Yams and Eggs (There isn’t much to this “recipe” but it’s one of my favourites. I chop the yams into cubes and fry them in coconut oil and steak spice until cooked through. I remove them from the pan and cover them to keep them hot. Then I quickly fry 2 eggs and put them on top of the yams. You could partially boil the yams at the beginning of the week to make them quick and easy to fry up in the morning.)

Sweet Potato Breakfast Skillet

Potatoes with Kale and Bacon

Crustless Quiche

Dinner:

Mexican Meatza

Chocolate Chili on spaghetti squash

Spicy Coconut Shrimp Bisque (skip the corn)

Sweet Pineapple Ginger Meatballs 

Lemon Garlic Chicken on Zoodles and Kale

Italian Sausage and Zoodles

Moroccan Spiced Salmon

I suggest tripling the Chocolate Chili and Spicy Coconut Shrimp Bisque and freezing them for Whole30 emergencies. Those are two of my favourite recipes…you won’t be sorry!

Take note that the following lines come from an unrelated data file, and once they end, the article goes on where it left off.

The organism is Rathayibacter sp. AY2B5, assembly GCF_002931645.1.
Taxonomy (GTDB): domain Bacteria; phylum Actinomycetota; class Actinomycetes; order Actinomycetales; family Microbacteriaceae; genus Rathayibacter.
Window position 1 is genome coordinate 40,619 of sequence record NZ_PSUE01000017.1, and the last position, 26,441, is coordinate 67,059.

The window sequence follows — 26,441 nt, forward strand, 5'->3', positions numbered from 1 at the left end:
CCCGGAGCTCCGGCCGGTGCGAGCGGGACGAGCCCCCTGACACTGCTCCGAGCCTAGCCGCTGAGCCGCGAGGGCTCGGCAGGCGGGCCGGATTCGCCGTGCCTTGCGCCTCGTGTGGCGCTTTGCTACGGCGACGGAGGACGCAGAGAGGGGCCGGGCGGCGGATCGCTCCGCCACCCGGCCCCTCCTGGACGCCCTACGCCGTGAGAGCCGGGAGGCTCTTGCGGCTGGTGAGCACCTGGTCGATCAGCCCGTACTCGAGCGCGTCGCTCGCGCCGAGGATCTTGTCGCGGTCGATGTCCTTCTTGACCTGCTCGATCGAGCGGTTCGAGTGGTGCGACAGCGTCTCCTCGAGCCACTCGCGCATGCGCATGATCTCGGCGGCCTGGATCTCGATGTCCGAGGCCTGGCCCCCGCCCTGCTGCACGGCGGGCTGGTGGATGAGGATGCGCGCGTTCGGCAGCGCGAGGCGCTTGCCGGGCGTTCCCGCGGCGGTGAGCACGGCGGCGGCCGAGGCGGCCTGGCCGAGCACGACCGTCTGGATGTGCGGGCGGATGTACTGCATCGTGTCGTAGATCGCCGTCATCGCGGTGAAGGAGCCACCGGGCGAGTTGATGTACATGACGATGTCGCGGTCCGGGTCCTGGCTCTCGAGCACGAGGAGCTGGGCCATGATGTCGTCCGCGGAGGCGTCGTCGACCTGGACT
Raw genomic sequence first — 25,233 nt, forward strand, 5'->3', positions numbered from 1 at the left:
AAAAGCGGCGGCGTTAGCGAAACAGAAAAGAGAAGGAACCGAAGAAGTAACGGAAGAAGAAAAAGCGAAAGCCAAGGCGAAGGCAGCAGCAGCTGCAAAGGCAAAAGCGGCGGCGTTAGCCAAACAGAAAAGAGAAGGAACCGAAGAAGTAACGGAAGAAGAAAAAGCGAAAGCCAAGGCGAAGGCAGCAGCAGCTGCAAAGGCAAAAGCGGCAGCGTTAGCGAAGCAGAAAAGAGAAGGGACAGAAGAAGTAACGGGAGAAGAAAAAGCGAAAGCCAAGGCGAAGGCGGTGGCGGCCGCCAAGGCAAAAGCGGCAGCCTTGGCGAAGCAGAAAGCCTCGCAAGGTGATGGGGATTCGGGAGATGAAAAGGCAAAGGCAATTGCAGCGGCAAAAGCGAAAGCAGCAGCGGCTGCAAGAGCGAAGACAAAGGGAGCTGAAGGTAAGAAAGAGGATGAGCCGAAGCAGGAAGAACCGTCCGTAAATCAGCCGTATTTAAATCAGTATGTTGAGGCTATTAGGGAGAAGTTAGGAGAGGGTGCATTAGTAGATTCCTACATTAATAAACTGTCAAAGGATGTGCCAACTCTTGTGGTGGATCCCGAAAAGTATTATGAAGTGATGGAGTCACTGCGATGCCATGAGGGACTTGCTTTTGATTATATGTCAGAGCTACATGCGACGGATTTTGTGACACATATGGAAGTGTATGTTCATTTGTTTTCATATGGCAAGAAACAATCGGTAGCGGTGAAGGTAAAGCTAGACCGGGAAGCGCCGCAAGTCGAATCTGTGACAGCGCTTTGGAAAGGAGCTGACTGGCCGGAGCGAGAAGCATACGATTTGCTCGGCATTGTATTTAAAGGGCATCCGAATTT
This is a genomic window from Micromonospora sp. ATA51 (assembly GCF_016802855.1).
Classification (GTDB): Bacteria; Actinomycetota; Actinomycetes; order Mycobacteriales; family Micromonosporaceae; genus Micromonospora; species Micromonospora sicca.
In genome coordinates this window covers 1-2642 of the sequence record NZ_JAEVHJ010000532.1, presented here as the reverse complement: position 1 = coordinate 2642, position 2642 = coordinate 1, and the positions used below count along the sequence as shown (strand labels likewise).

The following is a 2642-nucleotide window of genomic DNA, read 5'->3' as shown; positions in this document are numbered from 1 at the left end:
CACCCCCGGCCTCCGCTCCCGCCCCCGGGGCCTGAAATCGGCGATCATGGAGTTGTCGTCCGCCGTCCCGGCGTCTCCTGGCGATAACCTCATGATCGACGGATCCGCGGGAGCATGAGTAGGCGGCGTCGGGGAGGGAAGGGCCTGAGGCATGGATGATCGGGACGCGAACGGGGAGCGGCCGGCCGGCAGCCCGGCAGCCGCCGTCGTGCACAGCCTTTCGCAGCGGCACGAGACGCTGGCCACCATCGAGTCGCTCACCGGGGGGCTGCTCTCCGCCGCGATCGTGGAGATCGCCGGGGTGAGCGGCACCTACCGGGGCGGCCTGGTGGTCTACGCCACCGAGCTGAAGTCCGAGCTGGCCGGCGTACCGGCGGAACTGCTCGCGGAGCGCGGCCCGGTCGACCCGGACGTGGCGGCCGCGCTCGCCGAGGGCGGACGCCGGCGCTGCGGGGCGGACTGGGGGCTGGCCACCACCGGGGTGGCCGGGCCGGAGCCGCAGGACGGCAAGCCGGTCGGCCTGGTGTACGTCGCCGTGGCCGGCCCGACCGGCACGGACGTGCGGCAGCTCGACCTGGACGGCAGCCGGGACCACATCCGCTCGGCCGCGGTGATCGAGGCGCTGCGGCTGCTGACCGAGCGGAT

Enjoy!

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Potatoes with Kale and Bacon

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POTATOES. KALE. BACON. These are few of my favorite things, especially all served together. I’ve stayed away from white and red potatoes for years but have recently had some fun reintroducing them into my diet after the big Whole30 announcement saying they are now approved.

In regard to the bacon, please don’t make this dish unless you are using sugar free, nitrate free bacon. My conscience can’t let me get away without saying that in this post. Clean bacon can be difficult to find, so do your homework. Find a good butcher and quiz him on how he makes his bacon. If you can’t find it locally, check out US Wellness Meats.

This dish, paired with a few eggs, works well as a pre/post workout meal or a hearty breakfast.

Ingredients

3 cups potatoes, chopped into 1 inch pieces

3 strips of sugar free and nitrate free bacon

1 bunch of kale, washed and chopped, stems removed

Directions

1) Heat a large skillet over medium heat. Cut the bacon into 1 inch pieces and fry in the pan until cooked through. Remove with a slotted spoon and set aside, to be added back in later.

2) Remove some of bacon grease from the pan, but leave about 1-2 tbsp in the pan.